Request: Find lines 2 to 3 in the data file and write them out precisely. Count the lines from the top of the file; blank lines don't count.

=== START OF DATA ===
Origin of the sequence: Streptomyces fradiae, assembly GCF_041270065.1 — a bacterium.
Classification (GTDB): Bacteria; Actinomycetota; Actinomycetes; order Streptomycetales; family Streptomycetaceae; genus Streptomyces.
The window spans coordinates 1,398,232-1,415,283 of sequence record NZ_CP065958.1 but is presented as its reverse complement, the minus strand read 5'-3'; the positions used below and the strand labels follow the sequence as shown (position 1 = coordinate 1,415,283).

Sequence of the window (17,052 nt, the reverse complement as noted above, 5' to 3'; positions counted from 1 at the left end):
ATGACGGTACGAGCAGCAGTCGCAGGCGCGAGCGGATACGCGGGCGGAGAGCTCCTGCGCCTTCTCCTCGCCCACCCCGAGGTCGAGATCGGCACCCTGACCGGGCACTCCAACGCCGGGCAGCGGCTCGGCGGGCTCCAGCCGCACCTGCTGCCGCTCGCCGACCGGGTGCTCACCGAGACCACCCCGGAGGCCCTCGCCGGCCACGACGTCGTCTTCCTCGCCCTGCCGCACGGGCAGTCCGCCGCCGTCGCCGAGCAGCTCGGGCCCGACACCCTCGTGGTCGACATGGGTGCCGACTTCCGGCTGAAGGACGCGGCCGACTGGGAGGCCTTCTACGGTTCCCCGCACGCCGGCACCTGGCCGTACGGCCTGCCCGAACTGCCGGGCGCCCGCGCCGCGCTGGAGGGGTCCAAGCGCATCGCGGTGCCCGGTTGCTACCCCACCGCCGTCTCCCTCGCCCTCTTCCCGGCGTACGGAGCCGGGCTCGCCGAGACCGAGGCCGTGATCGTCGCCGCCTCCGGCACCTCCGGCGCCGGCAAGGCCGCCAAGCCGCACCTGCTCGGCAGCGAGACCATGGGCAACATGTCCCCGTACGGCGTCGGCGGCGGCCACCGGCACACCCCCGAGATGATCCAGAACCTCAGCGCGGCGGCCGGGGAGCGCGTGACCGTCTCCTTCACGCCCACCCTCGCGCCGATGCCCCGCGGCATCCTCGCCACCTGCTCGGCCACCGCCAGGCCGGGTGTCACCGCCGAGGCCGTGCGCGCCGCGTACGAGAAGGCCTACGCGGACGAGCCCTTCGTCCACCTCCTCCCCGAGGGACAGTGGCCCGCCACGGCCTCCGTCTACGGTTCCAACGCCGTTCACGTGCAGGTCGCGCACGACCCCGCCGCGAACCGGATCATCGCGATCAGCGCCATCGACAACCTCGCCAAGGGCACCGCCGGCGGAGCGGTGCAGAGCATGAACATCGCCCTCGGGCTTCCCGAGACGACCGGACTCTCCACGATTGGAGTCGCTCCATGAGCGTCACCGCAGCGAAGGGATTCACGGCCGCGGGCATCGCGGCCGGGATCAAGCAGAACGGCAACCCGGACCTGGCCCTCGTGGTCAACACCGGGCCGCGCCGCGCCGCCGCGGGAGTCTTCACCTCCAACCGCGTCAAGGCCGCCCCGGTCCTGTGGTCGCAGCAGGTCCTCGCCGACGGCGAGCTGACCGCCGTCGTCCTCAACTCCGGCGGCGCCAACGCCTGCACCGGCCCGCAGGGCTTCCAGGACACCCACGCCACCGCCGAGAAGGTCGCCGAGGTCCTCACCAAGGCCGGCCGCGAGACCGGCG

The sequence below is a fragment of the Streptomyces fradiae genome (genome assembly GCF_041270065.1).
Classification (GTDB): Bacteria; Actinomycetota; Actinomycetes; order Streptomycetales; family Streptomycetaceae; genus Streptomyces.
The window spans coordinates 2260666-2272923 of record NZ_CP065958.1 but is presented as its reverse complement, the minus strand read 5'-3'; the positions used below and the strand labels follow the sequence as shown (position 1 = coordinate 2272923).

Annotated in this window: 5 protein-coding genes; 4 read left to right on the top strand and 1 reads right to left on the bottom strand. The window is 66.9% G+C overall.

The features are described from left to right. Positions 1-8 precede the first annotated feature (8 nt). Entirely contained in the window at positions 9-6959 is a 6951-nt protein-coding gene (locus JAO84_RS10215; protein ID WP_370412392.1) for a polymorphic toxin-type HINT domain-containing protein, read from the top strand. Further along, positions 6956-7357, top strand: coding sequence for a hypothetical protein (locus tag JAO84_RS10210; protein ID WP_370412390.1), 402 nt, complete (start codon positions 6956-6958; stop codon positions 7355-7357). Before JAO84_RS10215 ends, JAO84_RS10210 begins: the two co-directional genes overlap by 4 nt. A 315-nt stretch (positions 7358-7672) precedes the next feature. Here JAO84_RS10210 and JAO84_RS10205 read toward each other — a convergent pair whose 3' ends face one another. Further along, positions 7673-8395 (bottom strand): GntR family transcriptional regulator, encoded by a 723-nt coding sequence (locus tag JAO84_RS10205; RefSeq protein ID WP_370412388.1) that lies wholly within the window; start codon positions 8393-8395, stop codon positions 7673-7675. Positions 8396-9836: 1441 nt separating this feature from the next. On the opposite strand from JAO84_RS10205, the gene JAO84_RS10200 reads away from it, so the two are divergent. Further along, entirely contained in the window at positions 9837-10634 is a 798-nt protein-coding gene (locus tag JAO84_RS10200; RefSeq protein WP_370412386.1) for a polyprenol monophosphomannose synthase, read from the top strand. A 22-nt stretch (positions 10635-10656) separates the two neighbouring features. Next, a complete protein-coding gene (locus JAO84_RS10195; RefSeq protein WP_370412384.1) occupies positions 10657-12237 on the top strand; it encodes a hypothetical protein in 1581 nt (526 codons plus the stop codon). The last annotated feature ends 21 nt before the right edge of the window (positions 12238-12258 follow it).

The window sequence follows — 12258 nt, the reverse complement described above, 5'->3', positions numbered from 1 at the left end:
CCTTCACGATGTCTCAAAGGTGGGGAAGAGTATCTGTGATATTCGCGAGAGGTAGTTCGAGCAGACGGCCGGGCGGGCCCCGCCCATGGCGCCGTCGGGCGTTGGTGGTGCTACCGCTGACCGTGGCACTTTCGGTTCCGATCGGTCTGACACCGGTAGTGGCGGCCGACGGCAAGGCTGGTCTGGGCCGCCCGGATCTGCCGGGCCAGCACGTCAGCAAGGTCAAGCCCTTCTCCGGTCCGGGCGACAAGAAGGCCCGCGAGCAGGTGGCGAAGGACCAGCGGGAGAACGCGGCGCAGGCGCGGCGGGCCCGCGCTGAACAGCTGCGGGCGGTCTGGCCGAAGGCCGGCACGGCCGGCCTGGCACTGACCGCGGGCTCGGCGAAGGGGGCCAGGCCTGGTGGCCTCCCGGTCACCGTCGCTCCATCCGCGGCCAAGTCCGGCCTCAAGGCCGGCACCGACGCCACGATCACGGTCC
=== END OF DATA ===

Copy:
Classification (GTDB): Bacteria; Actinomycetota; Actinomycetes; order Streptomycetales; family Streptomycetaceae; genus Streptomyces.
The window spans coordinates 1,398,232-1,415,283 of sequence record NZ_CP065958.1 but is presented as its reverse complement, the minus strand read 5'-3'; the positions used below and the strand labels follow the sequence as shown (position 1 = coordinate 1,415,283).